If you or your business are facing financial troubles and are wondering about what to do next then filing for bankruptcy may be the correct next step to take. Bankruptcy is a way for businesses or individuals to find ways to fix their finances and pay back debts in a few different ways. Many people and companies file for bankruptcy each year to alleviate the strain that debts have placed on them. If you would like to learn more about the difference between chapter 7 and chapter 13, and even other types of bankruptcy then keep reading to learn from a chapter 7 bankruptcy lawyer Tampa, FL at Carolyn Secor, P.A.
Difference Between Chapter 7 and Chapter 13
Chapters 7 and 13 bankruptcies are quite similar in some ways. They both are filed by individuals and are ways that individuals can repay creditors. They both seek to alleviate debt from individuals and work to establish a plan to overcome the debt. However, they have one key aspect that is different. The main difference between these two bankruptcies is that chapter 7 sees assets liquidated. This means that certain assets will be sold off to help repay creditors the debts that they are owed. However, if someone has a primary car or home that they need then these assets may be spared. Chapter 13 differs from this in that it works as a repayment plan over a span of 3-5 years. Chapter 13 also doesn’t require liquidation. Therefore, it can be understood that chapter 7 is the liquidation bankruptcy and that chapter 13 is the repayment plan bankruptcy, in simpler terms.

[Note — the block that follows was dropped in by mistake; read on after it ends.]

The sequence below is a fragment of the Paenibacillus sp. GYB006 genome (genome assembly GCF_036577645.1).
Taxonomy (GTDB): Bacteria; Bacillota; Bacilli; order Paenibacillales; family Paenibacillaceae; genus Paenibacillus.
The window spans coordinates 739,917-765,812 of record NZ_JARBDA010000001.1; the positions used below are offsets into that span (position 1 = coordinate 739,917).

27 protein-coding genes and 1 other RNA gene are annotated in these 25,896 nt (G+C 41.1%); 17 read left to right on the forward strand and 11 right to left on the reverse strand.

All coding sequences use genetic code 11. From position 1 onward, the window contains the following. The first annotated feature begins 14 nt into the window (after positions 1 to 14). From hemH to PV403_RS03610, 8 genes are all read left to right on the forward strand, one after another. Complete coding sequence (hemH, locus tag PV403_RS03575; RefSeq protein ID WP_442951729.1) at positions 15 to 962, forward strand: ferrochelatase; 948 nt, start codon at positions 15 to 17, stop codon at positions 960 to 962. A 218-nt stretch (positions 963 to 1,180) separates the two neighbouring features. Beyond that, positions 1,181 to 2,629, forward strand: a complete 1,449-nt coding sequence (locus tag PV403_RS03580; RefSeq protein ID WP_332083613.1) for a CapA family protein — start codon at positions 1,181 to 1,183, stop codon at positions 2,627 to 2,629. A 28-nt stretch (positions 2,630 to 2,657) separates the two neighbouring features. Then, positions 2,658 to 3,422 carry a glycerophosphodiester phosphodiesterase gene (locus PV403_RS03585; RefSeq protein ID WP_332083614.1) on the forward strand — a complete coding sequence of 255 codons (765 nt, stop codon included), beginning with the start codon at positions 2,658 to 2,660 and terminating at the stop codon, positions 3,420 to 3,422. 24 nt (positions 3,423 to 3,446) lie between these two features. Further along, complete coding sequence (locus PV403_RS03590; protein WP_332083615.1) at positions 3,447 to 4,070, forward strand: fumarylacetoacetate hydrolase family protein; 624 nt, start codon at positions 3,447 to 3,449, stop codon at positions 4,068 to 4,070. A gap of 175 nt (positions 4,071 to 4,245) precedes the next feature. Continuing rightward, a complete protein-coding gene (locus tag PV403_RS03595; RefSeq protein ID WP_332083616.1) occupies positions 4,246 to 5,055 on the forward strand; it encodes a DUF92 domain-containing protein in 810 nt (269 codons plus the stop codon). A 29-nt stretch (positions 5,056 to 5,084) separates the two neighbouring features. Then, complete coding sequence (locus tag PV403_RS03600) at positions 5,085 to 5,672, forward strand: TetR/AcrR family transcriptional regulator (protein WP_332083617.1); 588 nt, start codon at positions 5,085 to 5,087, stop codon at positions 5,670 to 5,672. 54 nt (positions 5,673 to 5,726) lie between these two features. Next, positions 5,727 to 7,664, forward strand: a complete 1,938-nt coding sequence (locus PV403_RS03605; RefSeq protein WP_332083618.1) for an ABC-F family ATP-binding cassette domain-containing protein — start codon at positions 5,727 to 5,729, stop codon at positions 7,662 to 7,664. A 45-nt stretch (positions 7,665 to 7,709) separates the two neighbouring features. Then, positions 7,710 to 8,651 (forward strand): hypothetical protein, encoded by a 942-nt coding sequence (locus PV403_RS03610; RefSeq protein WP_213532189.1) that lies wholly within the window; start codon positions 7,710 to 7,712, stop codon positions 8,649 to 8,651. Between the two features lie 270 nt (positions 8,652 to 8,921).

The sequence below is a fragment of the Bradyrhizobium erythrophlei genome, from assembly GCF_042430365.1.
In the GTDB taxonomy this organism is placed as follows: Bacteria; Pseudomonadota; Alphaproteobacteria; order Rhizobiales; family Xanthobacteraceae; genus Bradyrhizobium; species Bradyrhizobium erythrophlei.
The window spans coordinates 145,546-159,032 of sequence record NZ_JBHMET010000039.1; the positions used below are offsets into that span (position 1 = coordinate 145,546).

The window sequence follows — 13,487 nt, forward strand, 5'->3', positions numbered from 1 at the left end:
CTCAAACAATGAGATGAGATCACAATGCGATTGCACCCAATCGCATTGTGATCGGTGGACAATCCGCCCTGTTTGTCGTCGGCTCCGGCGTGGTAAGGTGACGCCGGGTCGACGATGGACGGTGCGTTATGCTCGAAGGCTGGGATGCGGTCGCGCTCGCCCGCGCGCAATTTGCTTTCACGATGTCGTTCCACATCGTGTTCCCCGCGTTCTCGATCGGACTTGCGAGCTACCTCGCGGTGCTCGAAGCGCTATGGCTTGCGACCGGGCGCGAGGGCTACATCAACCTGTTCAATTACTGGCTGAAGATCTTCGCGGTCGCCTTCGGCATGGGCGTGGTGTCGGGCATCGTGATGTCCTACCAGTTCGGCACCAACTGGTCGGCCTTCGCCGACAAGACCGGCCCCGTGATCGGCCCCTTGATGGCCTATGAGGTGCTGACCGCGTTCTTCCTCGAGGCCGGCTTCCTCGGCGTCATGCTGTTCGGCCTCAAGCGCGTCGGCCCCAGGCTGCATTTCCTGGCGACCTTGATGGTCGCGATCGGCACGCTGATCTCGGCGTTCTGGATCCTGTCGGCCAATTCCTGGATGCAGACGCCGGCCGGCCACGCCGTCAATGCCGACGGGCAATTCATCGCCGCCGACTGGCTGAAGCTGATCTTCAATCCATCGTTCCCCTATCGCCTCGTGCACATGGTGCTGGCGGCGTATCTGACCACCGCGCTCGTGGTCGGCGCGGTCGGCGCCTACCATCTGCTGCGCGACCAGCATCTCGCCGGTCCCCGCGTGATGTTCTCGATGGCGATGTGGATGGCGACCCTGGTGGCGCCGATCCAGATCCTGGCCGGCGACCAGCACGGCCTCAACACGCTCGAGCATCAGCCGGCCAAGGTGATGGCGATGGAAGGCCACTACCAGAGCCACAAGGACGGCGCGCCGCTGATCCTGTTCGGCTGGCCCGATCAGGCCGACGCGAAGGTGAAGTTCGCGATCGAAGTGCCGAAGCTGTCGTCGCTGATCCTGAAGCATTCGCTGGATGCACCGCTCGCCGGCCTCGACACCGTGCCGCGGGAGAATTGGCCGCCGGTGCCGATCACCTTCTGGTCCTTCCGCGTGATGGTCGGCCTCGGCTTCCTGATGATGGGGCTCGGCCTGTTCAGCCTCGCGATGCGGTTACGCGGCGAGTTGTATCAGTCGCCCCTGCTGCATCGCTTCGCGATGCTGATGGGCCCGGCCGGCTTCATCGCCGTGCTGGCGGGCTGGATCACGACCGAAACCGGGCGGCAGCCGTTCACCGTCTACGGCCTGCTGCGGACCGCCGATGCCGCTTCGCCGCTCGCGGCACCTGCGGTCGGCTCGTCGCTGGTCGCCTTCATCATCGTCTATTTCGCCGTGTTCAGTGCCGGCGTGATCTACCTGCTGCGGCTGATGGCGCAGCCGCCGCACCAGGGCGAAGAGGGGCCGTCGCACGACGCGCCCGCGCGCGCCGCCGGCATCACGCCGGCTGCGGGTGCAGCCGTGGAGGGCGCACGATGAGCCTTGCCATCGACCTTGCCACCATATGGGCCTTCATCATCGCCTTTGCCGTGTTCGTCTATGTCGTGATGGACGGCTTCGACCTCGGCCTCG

Other Types of Bankruptcy
The other types of bankruptcies that exist are for different types of businesses or government entities. A chapter 9 bankruptcy is used by municipalities, like cities and school districts, to help repay debts they owe to creditors. Liquidation is very seldomly required for chapter 9. Chapter 12 bankruptcy is for fishermen and farmers. Fishermen and farmers are able to keep their assets while they establish a plan with creditors to repay their debts. Chapter 11 is the bankruptcy type that large organizations or companies may file for when they get into financial trouble. They work out a repayment plan with creditors while still being able to operate the company. Finally, a chapter 15 bankruptcy is for international cases where a financial interest may be vested in another country as well as the United States.
Legal help is something that many individuals, companies, organizations, and other entities turn to in times of financial stress and debt troubles. If you are looking for an attorney, choose a lawyer that has ample experience and skill in the realm of bankruptcy law. Having an experienced lawyer guiding a business or individual through the bankruptcy process can make the entire experience easier. It may also help the repayment plan to be more favorable for the debtor.